Will robots take away all our jobs?
Will robots take away all our jobs?
Recent advances in artificial intelligence and robot technology have renewed fears that most jobs will soon be lost to automation. This presentation reviews how technology has changed work over the centuries, and how computers and robots are changing the work we do today.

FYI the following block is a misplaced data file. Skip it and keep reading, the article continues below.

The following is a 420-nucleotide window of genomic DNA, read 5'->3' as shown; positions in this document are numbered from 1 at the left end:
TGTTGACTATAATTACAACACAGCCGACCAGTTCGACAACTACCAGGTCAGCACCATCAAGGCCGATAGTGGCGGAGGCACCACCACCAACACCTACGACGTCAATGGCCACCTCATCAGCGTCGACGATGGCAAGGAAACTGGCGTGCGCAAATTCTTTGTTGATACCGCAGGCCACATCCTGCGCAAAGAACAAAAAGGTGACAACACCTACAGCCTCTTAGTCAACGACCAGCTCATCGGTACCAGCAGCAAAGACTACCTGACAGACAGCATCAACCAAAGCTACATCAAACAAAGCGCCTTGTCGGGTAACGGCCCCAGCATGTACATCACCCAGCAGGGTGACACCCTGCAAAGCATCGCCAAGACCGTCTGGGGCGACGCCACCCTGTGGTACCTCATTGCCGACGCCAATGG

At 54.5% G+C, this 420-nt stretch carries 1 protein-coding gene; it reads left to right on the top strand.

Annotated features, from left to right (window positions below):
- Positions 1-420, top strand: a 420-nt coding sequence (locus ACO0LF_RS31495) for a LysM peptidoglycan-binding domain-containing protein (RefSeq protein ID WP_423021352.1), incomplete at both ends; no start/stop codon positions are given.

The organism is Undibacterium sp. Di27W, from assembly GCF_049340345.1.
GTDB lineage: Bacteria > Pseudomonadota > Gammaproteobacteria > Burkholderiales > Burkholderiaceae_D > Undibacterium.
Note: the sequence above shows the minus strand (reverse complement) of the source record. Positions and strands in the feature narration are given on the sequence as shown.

good morning everyone i'm andrea fracasso i'm a member of the editorial committee of the festival in trento i'm a professor here at the train to university i welcome you all today we carry on the debate that we started a couple days ago on the topics of this festival the title of today's uh meeting will robus take away human jobs is definitely one of the most interesting everybody is wondering whether technology besides changing jobs will ever have an impact on wages as well considering data available we can evaluate this impact on different tasks carried out by workers in different industries so on the grounds of such data we may answer the question whether technology or robots will ever replace human beings and through this analysis it is possible to understand whether rebels and technology will strengthen or increase employment whether they are going to really replace a certain jobs as we are going to hear in the today's contribution but i'm not going to tell you anything in advance the answer to this question varies according to time space and it also varies according to worker and tasks on the basis of the skills and the activities carried out by such workers the results of the analysis that you're going to hear about today are based on a very in-depth study because it's not just technology that affects jobs so those the um globalization of trade that can in the globalization production can have an impact on the labor market so today we are lucky because we have a professor dorne who is one of the experts in this field together with his co-authors was one of the first to develop this type of thinking and today is going to report on the results of his study and we'll be talking about the relationship between international trade technological innovation and labor so it's my pleasure to introduce professor dorner he's professor of international trade and labor markets at the university of zurich who is a really an expert and is also affiliated professor at the ubs international center of economics and society he has been visiting professionally in the most prestigious american universities like harvard university boston university mit and the university of chicago is the member of uh the editorial board of two important publications he is a researcher fellow of the centers of economic policy research in london of the institute for the study of labor in bonn and the center for economic studies the ife institute in munich professor dorner has always focused on the topic i mentioned namely the relationship between labor markets international trade technology and the impact of all of it on maker economics today's contribution will however be confined to other topics but a topic that professor dorne tackled recently is the effects that all such transformations have on the labor market as well as the impact on the outcome of political elections particularly in the united states i know he's not going to deal with this in his contribution but during the debate we may ask questions about these subjects so without further ado i would like to thank professor dorne for accepting our invitation i'd like to hand you over to him it will be walking around so please use the microphone ladies and gentlemen thank you for coming to this talk and andrea thank you for this very nice introduction work in the form of paid employment takes a defining role in our human life when we look at the distribution of income in the economy we see that about two-thirds of the overall income that the economy generates is going uh to workers income and since the labor income is more evenly distributed over people than his capital income that means that a very very large fraction of people are living primarily of labor income moreover labor is not just important as a source of money labor is important for people in the sense that most people spend a large amount of their time in the workplace it is a source of social contacts it is a source of people's feeling to be valued and as a consequence it is a concern for society if labor and jobs are being threatened and there is in the last several debates the number of trends that really make us somewhat worried about the prospects of workers we see in many countries that economic growth has become fairly slow here on the left side we see a chart from italy where over the last 10 years per capita econs have stagnated and while the overall pie is no longer growing much it is the case in many western countries that a shrinking slice of that pie is going to workers that's the chart on the right hand side which shows the fraction of italian income that goes to workers as opposed to capital moreover this shrinking slice of shrinking pie that is going to workers gets more unevenly distributed among the workers which means that a large fraction of workers are not gaining income or are even made worse off over time and when the economies think about what could be responsible for some of these changes then one of obvious stories is that we see a technological transformation that may work against workers a lot of media reports such as in these two american magazines shows uh pictures that allude to a battle between robots and humans and the robots coming here in form of terminators are winning this battle and are terminating eliminating human labor the argument that underlies these dystopian prediction is building on two different thoughts the first observation is that over time we have seen a very very rapid progression in computer technology that progression has led us to have ever more powerful computers it has led to a situation also where the cost of computing power has been rapidly declining over time a second uh evolution that we see is that we read almost every day about new uh new areas in which computers and robots are being applied the self-driving car of course the google car and center is perhaps the most widely debated case but a computer and robot uses are spreading in very many directions if he now combines these two trends cheaper computing power and more able more diversified uses of robots then we get to the following prediction we say that we're moving to a towards a future where we will have ever cheaper robots who are ever able to do a broader set of tasks so if you just extrapolate these trends far enough into the future you will eventually arrive at the situation where there is a cheap robot for every kind of work that one could do and of course employers will only employ human workers if the human workers are not more expensive than the robots so as the price of robots goes towards zero eventually the employers will pay ever smaller wages to the competing workers and when wages fall towards zero no one will be willing uh to take these jobs anymore and we indeed arrive at the end of labor so clearly as you can see this prediction is not totally uh out of this world because it just takes the extrapolation of strengths that we are already observing and we somehow arrive at that conclusion however this story is actually not the only story that you can generate when you extrapolate ongoing traits indeed you can also arrive at the exact opposite prediction using essentially the same methodology and this is how that works when we look at economic growth in the country that at a given point in time was the leading country in terms of technological development first the united kingdom and later the united states we see the following picture for a very long time economic growth was almost zero now what does that mean zero economic growth it means that our ways of organizing production were not improving much people did not come up or did not implement a lot of new technology that would have made us more efficient in producing goods and services so for instance if you went uh to a countryside here in europe in the year 1300 and then you somehow returned with a time machine in 1500 you would have noticed that the way agriculture is done is essentially the same and almost all of the economy was agriculture so not much changed even over hundreds of years of course now you could no longer say that if you just go back in time a hundred years agriculture even just visually looked very different from what it looks today so what happened what happened was that in the 18th century the industrial revolution started and this was the first time that we really had major technological breakthroughs that changed the way in which production was organized and allowed humans to use the same amount of labor and capital inputs to produce a greater amount of output that then led to an enormous spike in growth which reached its high point in the two decades following world war ii there are many countries including the united states as the technology leader but also many countries beyond that had phenomenal economic growth rates but when we look after 1970 we see that these growth rates are shrinking and suddenly it no longer seems so clear that we are able to produce that much technological change to really improve our production and make us more efficient of course you see that the growth rate is still quite a bit higher than it was in uh in medieval times but if you just visually extrapolate this line it could just as well be that by the year 2100 at the end of this century we will again be down to the type of near zero growth that we had for many centuries before so why could it be that the growth here is stagnating so much and how can it possibly be that there were earlier times where technological progress was greater well let me just give you one example which is these three innovations electric light the radio which is wireless transmission and the combustion engine all of these inventions came in one single year 1879 now imagine this in one year we invented a technology that we need for cars and many other modes of transportation in the same year we invented the technology that we now use for all of our cell phones and wifis etc and we invented the productive use of electrical energy which we use for pretty much everything today so compared to this our recent advances which are concentrated in the area of computers and robotics are perhaps not that big uh clearly having all these technologies here probably is more useful than having facebook and twitter but more broadly what we do see and what is a source of worry is that our production of innovation does seem to become less efficient itself one well-known example is our advances in medical technology this graph shows you with the green line the spending that pharmaceutical companies have for research it turns out that since the year 1970 we increased the number of researchers in pharmaceutical technology by a factor of 16. so we have 16 times as many people trying to find new medicines now you would think that with 16 times as many researchers working hard to find new medicines we would find 16 times as many new medicines but the blue line there shows you that today we need about eight researchers to get the same amount of output that one researcher was having in the 1970s so that means despite multiplying the number of investigators by 16 the number of new medical drugs that we develop has only doubled and this trend is also found in a range of other applications even for computer technology itself you might have heard of the famous moore's law which says that about every two years the computing speed of computers doubles and this has held up quite well over a long time however what is usually not mentioned when people point this out was that we arrived at this technological progress with a small group of inventors in the 1950s and 1960s and in the meantime we need much more researchers and much more investment spending and research spending to get that same pace of progress so it gets harder and harder to improve our technologies what this example uh suggests is that depending on the time series that we extrapolate we can get to very very different uh visions for the future there is not only the view that we could have these very cheap and uh and enormously able robots that do all of our work there is also with the same methodology of extrapolating ongoing trends a vision for the future where it just gets very hard to come up with new ideas because we sort of have already made much of the great inventions that humanity can think of and eventually technological progress will become much slower in any case the area that we can talk to at a more scientific level is not a very long-term prediction where necessarily we will probably far off with our precision but we do have some systematic evidence on what technological innovation automation does to workers when we look to the past where we have by now an enormous amount of experience not only about the technological innovations that took place but also about how these innovations were perceived by people at the time and how the eventual consequences of innovations turned out for the labor market i will discuss that with some examples from the textile industry which historically has for a long time been a beacon of technological innovation and progress when you produce textiles one of the very first steps that you have to do is to produce thread out of fibers and the way in which this was historically done like on the street ways and how it's actually still done in some poor regions of the world today is with a hand spindle and the idea is that the fibers are connected to this hand spindle that this woman has in her hand and then this spindle is put into rotation and while it rotates the the fibers are turned into a thread this technology existed for centuries until starting from the 11th century onward a disruptive new automation came to europe imported first from asia and that was the spinning wheel the spinning wheel was a very ingenious invention because here the worker would use the rotation movement of the wheel in order to make that turning of the fibers much much faster and much more precise and so the outcome of this machine was that this single worker could now produce as much threat as many workers were able to do before with the hand spindle and the reaction to this innovation was in many places very negative several major european trading cities including venice and paris and cologne simply paint the use of the spinning wheel and for those of you who are experts in ancient german language i also gave you a citation from the emperor of the holy german roman empire a strange name that i never quite understood when as a student of history so in the year 1685 the german emperor banned a machine that was like an early version of a loom for weaving he said in a document that is preserved today that the reason for banning the machine was that against the feeding of one person one would make 16 other people completely useless to society and these people essentially would no longer have to eat just for now one person having something to eat so the idea was really the same that we still have today if we can produce the same amount of output using much fewer workers then what happens to all these other workers who lose their jobs as it turned out this idea of banning the spinning wheel and other machines turned out to be a really bad idea because there were always some some clever cities for a while this was the city of basel for instance that actually did never ban these technologies so in basel everyone could produce with the spinning wheel they've produced a lot of threat with this mass production technology was really cheap and then they sold jeeps right to cologne and elsewhere and so all of a sudden these people in cologne all whose jobs one wanted to protect with the machine then actually lost their jobs simply because they were using an old non-competitive technology that could not survive over time another milestone of technology development which is often credited as the start of the industrial revolution is the invention of this machine the spinning chain in the united kingdom and as you can see it's basically a spinning wheel on steroids it's like a machine that has the same underlying technology but produces many threats at the same time and this then combined with other inventions there were mechanized looms for weaving and these new machines work was reorganized in big factories one invented technology to power these factories with the steam machine and suddenly what we had was an enormous mass production which again was labor-saving and used much fewer workers to produce the same amount of output and that again led to a lot of adversities in northern england and scotland especially there were big riots uh workers under the leadership of a mythical figure called nate blood main here were moving to the factories and then setting fire on the factories and then and threshing the machines so as to prevent factory industries and with the hope of preserving their own jobs the british crown then actually slashed down all these protests and killed a lot of these people um in a in a a time of unpleasant employer employee relationships but sadly these workers not only had a very bad outcome for them but it also turned out that this name of this leader nate lot became known since then for the so-called laudate fallacy like the luddite error and what people call the luddite fallacy is the observation that this prediction that automation will lead to a long standing unemployment that is continuously increasing as more jobs are being automated that prediction just did not turn out to be true and it's often times for us uh somewhat hard to understand why this kind of intuitive logic is not true that automation which clearly makes some workers redundant does not create much bigger unemployment and the reason why that is not the case is twofold the first part is a little bit easier to see when we have new technologies it very often means that new jobs are being created that are specifically linked to the new technology so in case of the big factory uh industrial revolution in england a totally new field was the production of machines all these spinning machines weaving machines steam machines they had to be produced and maintained by people so that created a new set of functions for human workers but there is a second element which is probably much more important and at the same time much more difficult to understand the second channel comes through people's changes in consumption patterns and the logic is this before the industrial revolution the production of clothes was reliant on a lot of manual labor it took very very very many work hours until we had produced a shirt for instance and as a consequence the price of clothes was very high most people at that time could only afford two sets of clothes one for the weekday and one for sundays but we factory production the price of clothes became much lower because we now had mass production and a mode of producing clothes which had much lower costs so for a family that meant that instead of spending a sizable amount of money to buy few clothes they could now either spend that same amount of money to buy much more clothes or else they could use some of that money to spend on other goods and services that they could not afford before because they had already run out of money after uh satisfying their basic need for clothes and indeed when we look at the evolution of uh spending over the last one or two centuries we see that there have been massive changes we now spend much more on many many things that for a long time were just luxuries for the reach for instance going on a vacation at the beach or in the mountains was for a long time just an enormous luxury for the very rich people like owning a private jet today is a very special luxury only for the very rich but eventually as prices of many things became more accessible people even those in the middle class could suddenly afford to spend on many leisure activities and that in turn has meant that we have created a lot of new jobs uh the whole leisure industry for instance is a very very good example of a big job creation over the last century of course or other areas that have been uh dramatically booming or also education or health services which are also areas where most people now have access to a relatively high level of services that people did not used to have a century ago now you may ask what i'm talking about here with these examples from textile does that still have some meaning when we are looking about these novel technological developments in the fields of computers and robots but it turns out computers and robots are actually not that new this magazine title from the german magazine der spiegel says the computer revolution progress creates unemployment and this magazine title is from the year 1978. it is 40 years old actually older than i am so when one actually reads that magazine which i obtained the experts in that magazine predict that western europe by the year 2000 will have an unemployment rate of 50 percent because 50 of our jobs will have been lost due to robots and computers and as you know while things are not looking all that great as i said initially definitely were very far away from an unemployment rate of 50 percent and the fact that this prediction was out there that people who argued to be experts said those things uh 40 years ago should give us some pause if we hear other experts making exactly the same argument today and saying robots will totally take over 50 of our jobs very soon now when i say that uh these predictions of uh robots eliminating work had not turned out to be true in the past that does not mean that robots and computers had no impact on the labor market instead work by my long-term collaborator david author of the massachusetts institute of technology and several collaborators including myself has pointed out that there has been an important transformation of our employment related to the different types of work that can more easily or more difficult uh be done by machines when we look at what computers do what robots do then we see that they have some very distinct advantages in comparison with us humans the first gigantic advantage of the computer is calculation that's actually why it's called computer for calculating things computers are also very good at handling information if we have to store information retrieve information send information process information all of that can be done quite quite efficiently and cheaply by machines these days the same is true when it comes to production processes in which we have a lot of repetitive motion that have to be done with great precision there again robots are in really their best uh application field but there are a distinct set of tasks that are quite quite hard to do for machines the first step is creativity reacting to novel things problem solving all of that is very difficult because there is no pre-existing solution and we don't even have sort of a good sense of what the space is of possible actions that could lead us to a solution so that is something that is very very difficult to comprehend for a machine and even ai experts debate on whether there is any hope at all that the machine could ever be doing this very complex decision-making test another issue which is difficult is social interaction with humans of course we know that machines are making progress there but it is still the case that it is an uphill battle for the machines as soon as it comes to more sophisticated interactions that need empathy that need us to convince someone then it becomes quite difficult to replicate that in a machine world a third area where machines are making substantial progress but still lag behind humans by far is when it comes to visual recognition figuring out what an object is and interestingly also fine motoric movement you heard on the first evening of that conference when uh worry here was i was talking to a robot that that robot while he was able to talk you know reasonably well still has some struggle like moving his legs or grabbing things with his hands interestingly grabbing things with the hand is super complicated for a machine a while ago i was visiting a plant of the of bmw the the automaker in germany and for the first two hours of the of the tour of the plane one sees almost only robots so that's all the heavy lifting right making the car body uh welding the pieces together painting the car all that is done by robot arms and then in the last hour everything is full of human workers and what they do in the last hour is they do the individualization of a car so the worker sees on a panel that says the person who is buying this car wants this navigation system and that radio and wants like green seat covers and a big steering wheel and then the worker gets all these things on a plate and then puts in all these pieces and the simple advantage of the human is the human worker can grab and put in many different objects or you could easily do a robot that can put in one object but a robot that can handle 16 different pieces that is just way too complicated and too expensive for the time being so what does this mean for different occupations on the one hand with computers and machines making their biggest advances in these information processing and repetitive production tasks it means that a lot of clerical work in offices and production work in factories can be automated at the same time there are skilled workers like managers or engineers or other professionals who are in their daily work very dependent on the flow of information and for them these new abilities via communication technologies offer them opportunities that make them much more productive for instance if someone is a manager of a big firm it has become much easier to keep an overview of a firm with worldwide operations because suddenly you know what is going on in your manufacturing plant in argentina you can see it on the computer screen in real time that's much easier compared to a time where you had to either send the paper mail to argentina to ask them what's going on or maybe making a very expensive phone call finally there is another group of jobs that is not that easy to automate i already told you in the car plans those people who put in the last pieces those are hard to automate but also many people who work in a restaurant many people who are cleaners those are actually jobs that take a lot of these visual recognition uh and find motoric movement and sometimes verbal communication uh contents that are quite easy to do for humans even if they have not studied in university and yet it's hard to do that for a machine so now let me give you some more specific numerical examples taken from the u.s labor market the chart here shows the number of people employed in a job between the early 1980s and a very recent time and we see here this job a typical conveyor belt production job with packaging goods here the number of jobs in the u.s dropped from 400 000 to 250 000 clearly as a consequence as well of technological innovation we have jobs like a bookkeeping clerk someone you know who makes relatively standardized payments that follow a well-defined scheme that is now something that in many companies is done by big software platforms and correspondingly the employment in that job has also fallen quite sharply over time but there is a flip side to this an obvious case of growing jobs is of course jobs directly related to these new technological developments software developer is actually now one of the biggest occupations in almost every western country this is just enormously important by now but we also see for instance more growth in jobs of certain types of managers and we see also a considerable job growth for instance among food preparation workers here you see that for them employment grew from about 450 000 jobs in the early 1980s to almost 1 million by now those of you who attended alan krueger's talk yesterday may remember that on his slide the food processing workers were actually listed as the most automatable occupation but it's not going on so some people claim that they see it coming but clearly this is not currently something that we observe now an interesting observation that people had is that these occupations which are expanding or contracting are concentrated in different parts of the income distribution what i did here is to rank all the occupations in the u.s senses according to their average wage so that we have the highest paid occupations here on the right side now it turns out that these occupations which arguably benefit from the new technology like the software developers or also the managers they are among the fairly highly paid jobs and the blue line here shows that their share in total employment is increasing over time the jobs that are being displaced the office workers the factory workers are actually not the lowest paid people in the economy especially factory workers for a long time been fairly well paid and has been an important source of income and middle-class lifestyles even for people with lower education these jobs which are concentrated in the middle or just below the middle of the distribution are now declining and then we have a second poll that is increasing at the very bottom of the labor market are the food preparation workers and the cleaners which are also expanding and therefore this pattern has been called polarization we see more and more workers in the best paid and in the lowest paid occupations because it so happens that the automated jobs are often located towards the middle now the same picture has also been replicated for many many european countries and this chart shows you with green bars that the fraction of employment of the one-third of highest paid occupations is increasing essentially everywhere the fraction of employment in the middle page sort of occupations with the red bars is declining in all places and the fraction of employment in the lowest paid jobs with blue bars is somewhat varied in italy actually somewhat declining according to that data but the general feature that we see in almost all of these countries is that the middle third falls more than the top third and the bottom now what does it mean for total employment this chart in a more academic style comes from a comparison where we looked at different cities in the united states that adopt computer and related technology at different speeds and we find that those places that use more computer technology actually see a small decline in the fraction of the population that is employed that it's the negative blue bar but the effect is very small and we cannot statistically distinguish it from a zero effect effects are a bit more negative if we focus just on older workers above the age of 40 here on the right side here the employment effects are more adverse and some people who look at data specifically on robot technology have also found negative employment effects in locations where a lot of robots are being used now how can the labor market adjusts to this change in the occupational structure i think the best form of adjustment is if young people move into the labor market in those areas where jobs are growing and therefore take on different jobs than their parents especially no longer replacing those jobs for which the demand is in decline to do so young people of course will need skills that are not that easy to automate need problem solving skills creativity communication skills and of course i.t skills more directly this process of the young people moving into different jobs than the older people is very much ongoing and one way by which we see that is when we simply look at how the average age changes of people in the different occupations again ordering them by their average wage levels what you see here is that over time over a period of 25 years the average age in all occupations is increasing because the population is getting older over time but the increase is especially big just left of the middle exactly in that area where employment is declining and the logic is simply when there are no longer many jobs in the in on the factory floor and no longer no longer many jobs in clerical occupation then young people are no longer moving there instead the young people are concentrating precisely at the top and the bottom of the distribution of course with the concerning consequence that this polarization of the labor market that you showed you before is even stronger for young people who are now separated into those that hold i.t jobs and the like those that work in the restaurant what is much more painful for the labor market to handle is if adjustment goes through unemployment so if we adjust to the use of machines by firing workers then it is oftentimes hard for workers to find new employment and that is even more strongly the case if you are looking at older workers who often face greater difficulties in navigating the job market an obvious help that we could and should give to people is some form of retraining that helps them find new jobs unfortunately we know from a lot of evidence that retraining is quite difficult to do we don't currently have a very good template for training programs that are very cheap and very effective this is still something that economists and policy makers are working on now of course one thing we have to ask when we see these uh these trends that replace the displacement of the so-called routine activities in production and clerical job and the growth of jobs at both ends of the spectrum we have to ask is this something that will continue in the future or will we see a new wave of technological change that is very different and there is some argument to be made that there is actually a bit of a paradigm shift coming about the old technology has as a critical feature that it operates with computer programs so the robot or the computer can only do what the programmer has told the computer to do that means it can only work if there is a well-defined sequence of work steps that a human initially told the machine to do and the new shift that is coming now is artificial intelligence and machine learning and the novel feature here is that this brings us the option that the machine no longer needs this exact description of the work process but we only give the machine the goal that it should reach and some general instruction on on how that goal could look like and then the machine computes the work steps itself using its enormous computation power one example of machine learning that is very prominent is visual recognition of objects and these two pictures are actually from a scientific publication that studies a pro problem that many people in information science study which is how do we recognize a chair and the difficult question here is well if you want to tell a computer what the chair is you could you could look at this chair and say you know the chair must have a flat part to sit it has a backrest has some arm armrests has some legs this one is a bit unusual because it has five legs so of course now if you take tell the computer that the chair has five legs then it will make mistakes it will not recognize this one on the left which only has four legs so we also have to tell the computer actually a chair could also have four legs and it could also have just three and maybe it has no backrest but then if it has no backrest suddenly the computer thinks that a sofa table is also a chair so then the program becomes more and more complicated and at some point you realize it's just almost impossible to tell the computer what the chair is so the solution with machine learning is instead we make thousands and millions of pictures of chairs and other objects and then tell to the computer look here are the pictures and we tell you which pictures are chairs and which ones are not now do compute which features of a photograph make it more likely that the thing on the photograph is a chair and we do have some fairly nice advances in that but nevertheless when we see these uh technological progress we see there are still errors you see one of the errors that this computer program made here it looked at this overturned table and thought it was a chair because he did not realize that this is probably not stable to sit on and also not very comfortable so when we look into the future i think that for now it still continues to be the case that any processes that are well-defined information flows in clerical work or repetitive production processes are the ones that are easiest to automate the new technology will expand and will ever more ever more tasks will become susceptible to potential automation but whenever i hear experts on artificial intelligence and the like speaking about what could all be automated i also think that we easily forget a number of obstacles to the implementation of technological uh innovation that come more from the side of economics and society and not so much from the technology itself the first issue that will become a big question for for us is how do we deal with machines that make errors now you saw the machine that identifies a chair that was actually not a chair that does not seem like a very grave error but of course we can ask what is happening now when the first severe accidents are produced by self-driving cars you notice we read about it in the newspaper so clearly people care about this issue to a different extent from what they care about accidents created by humans and this issue of the machine potentially producing errors is also one of the reasons why we don't have self-flying commercial airplanes despite having the technology of self-flying airplanes for over half a century a second limitation is that a lot of technologies have bottlenecks oftentimes it's not the computing power that really makes things difficult but there are other pieces that are really hard for instance for electrical cars the big problem is how to produce batteries which are light and small and cheap we have some advances there but this is really what's holding back the technology and you see that some technologies really improve over time but with other technologies we just never figure out how to resolve the bottleneck one example again from flight is the supersonic airplane we invented the concord airplane almost 50 years ago and it sounds like a great fling to fly to new york in half of time but we no longer use it because we did not figure out how to make this technology cheap enough so that it can be widely used and then finally one thing that is a great advantage of the human worker is that the human worker can do many tests at the same time and this is actually why i think that i would be much more positive about the employment prospects of the kitchen worker that we saw before which is growing a lot actually the issue is of course you can imagine that we could easily build some machine that cuts carrots for instance or and we have you know some of these machines to peel potatoes but of course the big advantage of the human kitchen worker is that the cook can tell you well do this do that do this do that run over there bring me that thing right so the kitchen worker just can do a lot of things once you think about all the robots and machines that you would need in order to do all these different things then suddenly becomes very expensive again to replace that worker and so i conclude on a rather optimistic note in answering my motivating questions clearly you feel that i'm i'm positive that our jobs will not be all eliminated by robots the challenge for us really is not one of uh of long-term mass unemployment the challenge for us is uh on the one hand how to manage this transformation where some jobs are becoming obsolete and people have to look for new jobs especially how we can help people who are becoming unemployed the challenge is to deal with the economic inequality that is generated by a trend where people concentrate in highly paid and lowly paid occupations and the challenge also perhaps might be that eventually we will not have sufficient economic growth to lift the life standards of a large fraction of our population and it is always important that we give people some perspective so that they feel that they can reach good outcomes in their lives thank you thank you david i think it was a very uh very nice and illuminating uh speech now we're going to open up the discussion we'll have questions from the floor please be brief when you ask questions the more questions we have the better there's a question down there i see a hand raised up can you please whether these trends that you've shown and the logic of different innovation could have a negative or positive impact on developing countries on the one hand yeah we can produce more more efficiently but on the other some workers will be replaced and does that leave space for the kind of infant industry argument and closing of technology things i think the the interesting feature of developing countries is that they are now going in that very different technological path than in our developed countries it's no longer the case that they are just like you know making the same transformation that we have only like 40 or 50 years later you see indeed that you know technology based on cell phones is actually often much more widely spread in those countries i would also say that a big opportunity for those countries is that communication technology makes it easier to provide services over the distance that that now allows people to uh to work towards the work process in the west operating out of a developing country what is certainly a big limitation in developing countries is always the lack of capital right one needs of course to set up infrastructure uh to uh to to be able to uh to operate to have uh computers and information technology but probably uh this uh limitation is actually less severe for these uh more service-based tests than any other questions can you hear me can you say okay right thank you now during the presentation you said that you were somewhat optimist but then you shared a slide that was not very optimistic strong polarization of your of work as you said and there will be people who will make it and will feel better and others who will not make it and will feel worse and will live in worse conditions now we have to agree about the percentages of those who will make it and this will not make it but then what can we do to try and you know fight this train if there is something that we can do to avoid this trend from occurring yeah so so of course the big challenge that we have is uh how can we uh provide you know attractive perspectives also for people who do not have a high level of education that i do think is a major challenge it turns out that you know for now in in some countries like in the united states there is actually a fairly robust demand for childcare workers restaurant workers and the like simply because people are able to spend more uh on uh on those services uh but i do agree with you this this will be a big challenge in dealing with uh what what countries are now trying to do for instance the united states is to subsidize those low-income workers with a program called earned income tax credit so the idea is that these people that if they produce some own income they get extra uh tax credits so basically a negative tax on top of that so as to reach a more political level of life if there is no other question maybe i can ask a question myself you said at a certain point that innovation may lead to new jobs or it may lead to other jobs associated with a change in consumption pattern but that is i think conditional on the fact that the gains that you have from technology are shared either through lower prices or higher wages uh in a sense somebody during this day said that the ownership of uh robots and um any machine learning so the ownership of this new capital is very concentrated and you do have some work also on the concentration of companies in the world so uh to what extent uh these issues are connected to the previous questions as well yes that's an excellent question i think there are different views on this uh there's certainly in in terms of distributional equity it's certainly desirable if the games are much more broadly uh distributed in terms of job consequences the patterns are somewhat less clear there's some people who say the very rich are exactly the people who then buy you know a lot of services and hire a lot of gardeners and and cleaners and drivers and so forth and therefore create a lot of employment but of course a really overarching issue is that the economy in many western countries has generated very big gains for for a small fraction of the population and the large fraction of the population has not done well and i think this is also a major reason why we may see a lot of discontent that expresses itself in elections which comes out of that observation that for many people the the economic progress has not uh been giving them their part of the games there's a question here can we have a microphone please so that we can ask the question here in the first row here at the center the gentleman with the blade jacket right here now in one of the first slides i saw a reference a possible reference set to the birth of a singularity how can this change the definition of the robot's characteristics not no longer robots that perform a standard tasks but creative tasks so singularity yeah so singularity is a is a you know very interesting concept based on the notion that at some point uh machines will reach kind of a intelligence computation level uh that is above humans you know all these predictions in my view that clearly go into an area where one has to say we just can't really know much about it almost by definition my view is that i'm just very skeptical whether you're really on that path because i do think that that a lot of this progress has become very very difficult to achieve and and i think my fear in a way is much less the fear of the robots becoming extremely good my fear is that we are getting slower than the current level of technological progress and if we get slower it will mean that for many people there are no income gains over time that we can currently envision because we just do not produce more overall income and then we're also in a bad corner of distributing honestly and that would be my main worry thank you we can uh raise the last question uh just wait a second for the and okay thank you see well thank you very much i have a question about speed now the human being now has a life expectancy of 80 years and works for 60 years the speed of technological progress uh is always related to the difficulty of human beings to be able to adjust to a workplace although you try it's very difficult to keep pace with technology unless you change completely yes it's true i mean this this is certainly uh you know very remarkable that we are now in a situation where over the course of a work life there is a considerable transformation um this clearly means that as workers we need you know to to be looking around and see what happens right try to acquire skills as time goes by but it also is the case that when we look back right on our parents for instance let's say my parents to get the generation here well those are actually that's a generation that uh that witnessed enormous amount of change uh it is sometimes a little bit i think the present bias that we think as young people my age that because we experienced all these transformations with computers and internets that we are unique and are the only people who had to deal with changes and i think the reality is there are certainly other cohorts that also had to adjust and ultimately what is important also in the labor market and what these values many places is people who just have a general skill of let's say problem solving right that an employer also feels you can hire someone who has not already done exactly that test but has shown an ability to just fit into a new job and figure things out quite rapidly so for instance in my country in switzerland most of young people do a professional apprenticeship they don't go to university and one very interesting observation is that later on actually a majority of these people does not work in the job they learned but they work in some other profession and part of this is simply that they have kind of learned some general skill on how to operate in a firm and how to interact with co-workers and likes and therefore their skills are still valued even if they're no longer doing exactly what they're initially trained for we have one very last question here well i have a couple of questions which are related one to the other now you appear that to be very skeptical when it comes to you know retraining programs for people who have lost their jobs can you give us some examples of countries that have had a positive impact in these so positive examples and then another question about skilled jobs that you believe are going to be more protected what can we do to you know retrain these people you know the profit professionalization of everything so how can we make you know waiters or cleaners and more professional yes so on the first one on retraining this is sort of a very very large field of study that labor economies are analyzing and typically they just analyze you know one program uh in one country in one circumstance and then the next one and then the next one and by now we have studies so-called meta studies right that that summarized the results of hundreds of such investigations and the result is just typically well sometimes things work but then you try to do something very similar somewhere else some other places only no longer works as well so the problem is just we do not have kind of this template right we don't have a clear knowledge where we can say we know exactly if you do this so it's great it's a bit different from you could say education where of course of course education is less than perfect but we at least know saying sending someone to primary school is a good idea right sort of learning how to read and write and do mathematics we know it's very valuable right that's those are skills that are super useful and and for retraining it's just more difficult now one thing that you point out which which i think is a very good one is certainly a hope for the less killed people is if you're somehow able to package more tasks into a job not quite sure how we can do that all that well for a cleaner but you can see for instance in uh in in a number of uh production jobs uh it makes for instance a big difference in production jobs whether a production worker is just pushing the button on a machine or is actually understanding the whole process process and some time ago i was visiting a factory in switzerland that produces plastic containers for yogurt i didn't even know that we still produce something like that in switzerland but it turned out that a the business model of the firm is that they deliver in real time so in at 8 00 pm in the evening all the supermarket chains tell them we need you know 250 containers of strawberry yogurt and then they produce it during the night and in the morning it's already in the store and the interesting thing there is the workers who work on these machines once uh the production phase is over they take out their screwdrivers and start working on the machines themselves and over time have been able to greatly improve the machines and the reason they simply they stand there the whole day and after a while they realize that there is a bottleneck that there is one part of the machine that slows down the process and then they have some idea on how to improve it and for that type of business simply the speed of getting things through the machine is really the thing which makes a lot of money and then of course as soon as you have workers who are sort of you know more than doing just a very simple thing but but understand things more broadly or in other areas can interact with customers as well can give advice then suddenly we have a package of skills that probably is harder to take away by automation well thank you very much i think we should give a warm hand to our guest i'd like to thank you all for being here very very active thank you very much david for this very nice presentation and i hope you enjoy the festival thank you very much foreign